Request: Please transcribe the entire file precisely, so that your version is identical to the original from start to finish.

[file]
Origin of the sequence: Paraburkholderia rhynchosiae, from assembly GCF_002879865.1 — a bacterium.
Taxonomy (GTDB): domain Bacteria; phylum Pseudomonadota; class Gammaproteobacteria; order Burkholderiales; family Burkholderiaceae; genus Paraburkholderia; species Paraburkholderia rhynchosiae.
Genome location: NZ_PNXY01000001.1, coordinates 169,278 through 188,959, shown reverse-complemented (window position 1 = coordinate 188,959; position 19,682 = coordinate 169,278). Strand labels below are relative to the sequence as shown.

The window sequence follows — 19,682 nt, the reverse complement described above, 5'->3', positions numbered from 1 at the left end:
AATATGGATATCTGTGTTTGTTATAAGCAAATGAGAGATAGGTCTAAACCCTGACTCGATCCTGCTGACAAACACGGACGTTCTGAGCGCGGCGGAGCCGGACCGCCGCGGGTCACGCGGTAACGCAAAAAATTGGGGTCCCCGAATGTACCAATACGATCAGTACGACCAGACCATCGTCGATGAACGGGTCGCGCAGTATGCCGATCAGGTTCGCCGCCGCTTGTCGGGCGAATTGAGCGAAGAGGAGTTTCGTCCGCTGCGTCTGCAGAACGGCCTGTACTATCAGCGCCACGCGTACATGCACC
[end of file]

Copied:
Origin of the sequence: Paraburkholderia rhynchosiae, from assembly GCF_002879865.1 — a bacterium.
Taxonomy (GTDB): domain Bacteria; phylum Pseudomonadota; class Gammaproteobacteria; order Burkholderiales; family Burkholderiaceae; genus Paraburkholderia; species Paraburkholderia rhynchosiae.
Genome location: NZ_PNXY01000001.1, coordinates 169,278 through 188,959, shown reverse-complemented (window position 1 = coordinate 188,959; position 19,682 = coordinate 169,278). Strand labels below are relative to the sequence as shown.

The window sequence follows — 19,682 nt, the reverse complement described above, 5'->3', positions numbered from 1 at the left end:
AATATGGATATCTGTGTTTGTTATAAGCAAATGAGAGATAGGTCTAAACCCTGACTCGATCCTGCTGACAAACACGGACGTTCTGAGCGCGGCGGAGCCGGACCGCCGCGGGTCACGCGGTAACGCAAAAAATTGGGGTCCCCGAATGTACCAATACGATCAGTACGACCAGACCATCGTCGATGAACGGGTCGCGCAGTATGCCGATCAGGTTCGCCGCCGCTTGTCGGGCGAATTGAGCGAAGAGGAGTTTCGTCCGCTGCGTCTGCAGAACGGCCTGTACTATCAGCGCCACGCGTACATGCACC